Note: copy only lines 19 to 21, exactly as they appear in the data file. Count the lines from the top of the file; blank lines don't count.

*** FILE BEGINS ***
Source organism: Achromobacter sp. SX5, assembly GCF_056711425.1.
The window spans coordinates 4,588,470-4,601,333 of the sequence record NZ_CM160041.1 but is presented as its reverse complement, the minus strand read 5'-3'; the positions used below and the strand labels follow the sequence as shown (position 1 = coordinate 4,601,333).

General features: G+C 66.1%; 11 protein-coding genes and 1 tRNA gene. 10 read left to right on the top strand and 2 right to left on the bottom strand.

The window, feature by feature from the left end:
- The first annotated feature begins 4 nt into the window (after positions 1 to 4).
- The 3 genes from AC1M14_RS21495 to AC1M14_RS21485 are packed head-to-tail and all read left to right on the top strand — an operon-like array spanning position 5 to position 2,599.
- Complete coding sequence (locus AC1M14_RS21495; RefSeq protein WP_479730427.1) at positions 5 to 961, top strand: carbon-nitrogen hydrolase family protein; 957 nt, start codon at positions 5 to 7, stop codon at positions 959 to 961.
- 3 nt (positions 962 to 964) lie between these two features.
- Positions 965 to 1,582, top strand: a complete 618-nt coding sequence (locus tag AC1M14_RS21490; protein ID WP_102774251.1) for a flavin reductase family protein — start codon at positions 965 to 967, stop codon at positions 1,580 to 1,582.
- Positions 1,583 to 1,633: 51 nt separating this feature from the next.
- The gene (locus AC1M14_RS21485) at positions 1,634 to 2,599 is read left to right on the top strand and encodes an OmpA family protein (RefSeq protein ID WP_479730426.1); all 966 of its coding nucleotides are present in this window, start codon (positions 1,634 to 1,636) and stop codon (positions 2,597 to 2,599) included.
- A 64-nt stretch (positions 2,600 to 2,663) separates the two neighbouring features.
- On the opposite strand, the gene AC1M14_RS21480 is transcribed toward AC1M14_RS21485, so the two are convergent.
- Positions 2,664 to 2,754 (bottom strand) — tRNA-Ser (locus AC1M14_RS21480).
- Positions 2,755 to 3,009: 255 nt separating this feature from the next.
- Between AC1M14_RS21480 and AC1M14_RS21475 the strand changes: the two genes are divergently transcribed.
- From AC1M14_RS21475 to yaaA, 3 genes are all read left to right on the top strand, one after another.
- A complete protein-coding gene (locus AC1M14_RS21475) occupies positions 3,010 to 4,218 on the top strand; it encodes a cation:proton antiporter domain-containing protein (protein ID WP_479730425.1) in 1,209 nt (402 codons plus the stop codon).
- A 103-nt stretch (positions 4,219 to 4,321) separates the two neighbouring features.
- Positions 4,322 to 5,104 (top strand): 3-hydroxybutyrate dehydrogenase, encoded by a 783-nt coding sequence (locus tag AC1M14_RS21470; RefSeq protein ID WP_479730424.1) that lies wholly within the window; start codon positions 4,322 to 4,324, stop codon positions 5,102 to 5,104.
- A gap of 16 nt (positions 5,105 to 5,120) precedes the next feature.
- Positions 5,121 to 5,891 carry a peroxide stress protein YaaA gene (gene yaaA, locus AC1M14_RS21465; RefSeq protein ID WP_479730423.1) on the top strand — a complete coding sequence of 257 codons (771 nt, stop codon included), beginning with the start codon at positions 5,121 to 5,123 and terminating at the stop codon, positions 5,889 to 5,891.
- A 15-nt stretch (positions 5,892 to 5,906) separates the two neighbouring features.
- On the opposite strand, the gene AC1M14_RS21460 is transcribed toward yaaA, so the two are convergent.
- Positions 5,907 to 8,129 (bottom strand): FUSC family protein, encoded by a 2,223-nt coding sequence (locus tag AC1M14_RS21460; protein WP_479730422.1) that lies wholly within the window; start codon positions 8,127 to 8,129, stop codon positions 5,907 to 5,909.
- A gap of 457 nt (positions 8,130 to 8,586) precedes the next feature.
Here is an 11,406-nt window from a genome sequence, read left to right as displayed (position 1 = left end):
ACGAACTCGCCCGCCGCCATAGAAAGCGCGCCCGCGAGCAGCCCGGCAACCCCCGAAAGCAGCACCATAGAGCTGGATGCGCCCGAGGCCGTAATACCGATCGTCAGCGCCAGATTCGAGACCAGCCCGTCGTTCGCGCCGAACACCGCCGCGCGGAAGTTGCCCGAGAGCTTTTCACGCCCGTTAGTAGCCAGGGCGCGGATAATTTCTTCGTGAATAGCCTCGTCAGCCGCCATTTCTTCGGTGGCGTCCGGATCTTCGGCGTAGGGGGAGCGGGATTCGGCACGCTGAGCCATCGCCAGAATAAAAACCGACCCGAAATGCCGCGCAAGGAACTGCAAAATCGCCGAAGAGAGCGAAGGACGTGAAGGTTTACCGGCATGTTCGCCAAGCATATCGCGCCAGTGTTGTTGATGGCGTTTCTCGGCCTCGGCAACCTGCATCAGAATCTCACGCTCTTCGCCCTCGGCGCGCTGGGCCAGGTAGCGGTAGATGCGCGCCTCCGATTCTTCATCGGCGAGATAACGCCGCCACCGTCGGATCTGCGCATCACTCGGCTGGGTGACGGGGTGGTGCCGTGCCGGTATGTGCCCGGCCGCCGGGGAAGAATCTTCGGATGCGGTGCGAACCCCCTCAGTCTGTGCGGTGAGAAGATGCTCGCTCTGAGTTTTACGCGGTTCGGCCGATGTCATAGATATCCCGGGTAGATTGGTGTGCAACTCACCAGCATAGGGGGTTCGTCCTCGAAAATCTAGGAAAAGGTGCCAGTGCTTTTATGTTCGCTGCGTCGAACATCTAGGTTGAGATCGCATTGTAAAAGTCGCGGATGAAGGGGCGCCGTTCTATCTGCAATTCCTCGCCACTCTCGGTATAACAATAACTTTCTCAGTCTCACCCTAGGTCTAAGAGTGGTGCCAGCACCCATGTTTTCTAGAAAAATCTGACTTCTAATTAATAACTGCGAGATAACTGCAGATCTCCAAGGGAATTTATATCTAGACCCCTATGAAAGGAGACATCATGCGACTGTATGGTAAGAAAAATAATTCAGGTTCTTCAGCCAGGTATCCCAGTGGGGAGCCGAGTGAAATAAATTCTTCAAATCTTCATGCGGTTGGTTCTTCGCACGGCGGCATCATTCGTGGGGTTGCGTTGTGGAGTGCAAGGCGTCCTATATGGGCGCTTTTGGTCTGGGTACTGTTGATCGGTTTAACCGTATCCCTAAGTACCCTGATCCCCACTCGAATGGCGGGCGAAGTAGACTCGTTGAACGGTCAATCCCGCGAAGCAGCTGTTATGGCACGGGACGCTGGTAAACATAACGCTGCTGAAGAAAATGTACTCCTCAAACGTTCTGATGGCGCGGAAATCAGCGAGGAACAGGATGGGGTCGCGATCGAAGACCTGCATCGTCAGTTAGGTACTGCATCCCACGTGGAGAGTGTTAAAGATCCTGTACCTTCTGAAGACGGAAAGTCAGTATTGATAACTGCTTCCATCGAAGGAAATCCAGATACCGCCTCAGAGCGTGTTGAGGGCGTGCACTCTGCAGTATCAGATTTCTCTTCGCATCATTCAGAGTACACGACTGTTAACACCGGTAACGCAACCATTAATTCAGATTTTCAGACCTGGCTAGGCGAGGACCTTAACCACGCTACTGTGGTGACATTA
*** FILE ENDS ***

- A 103-nt stretch (positions 4,219 to 4,321) separates the two neighbouring features.
- Positions 4,322 to 5,104 (top strand): 3-hydroxybutyrate dehydrogenase, encoded by a 783-nt coding sequence (locus tag AC1M14_RS21470; RefSeq protein ID WP_479730424.1) that lies wholly within the window; start codon positions 4,322 to 4,324, stop codon positions 5,102 to 5,104.
- A gap of 16 nt (positions 5,105 to 5,120) precedes the next feature.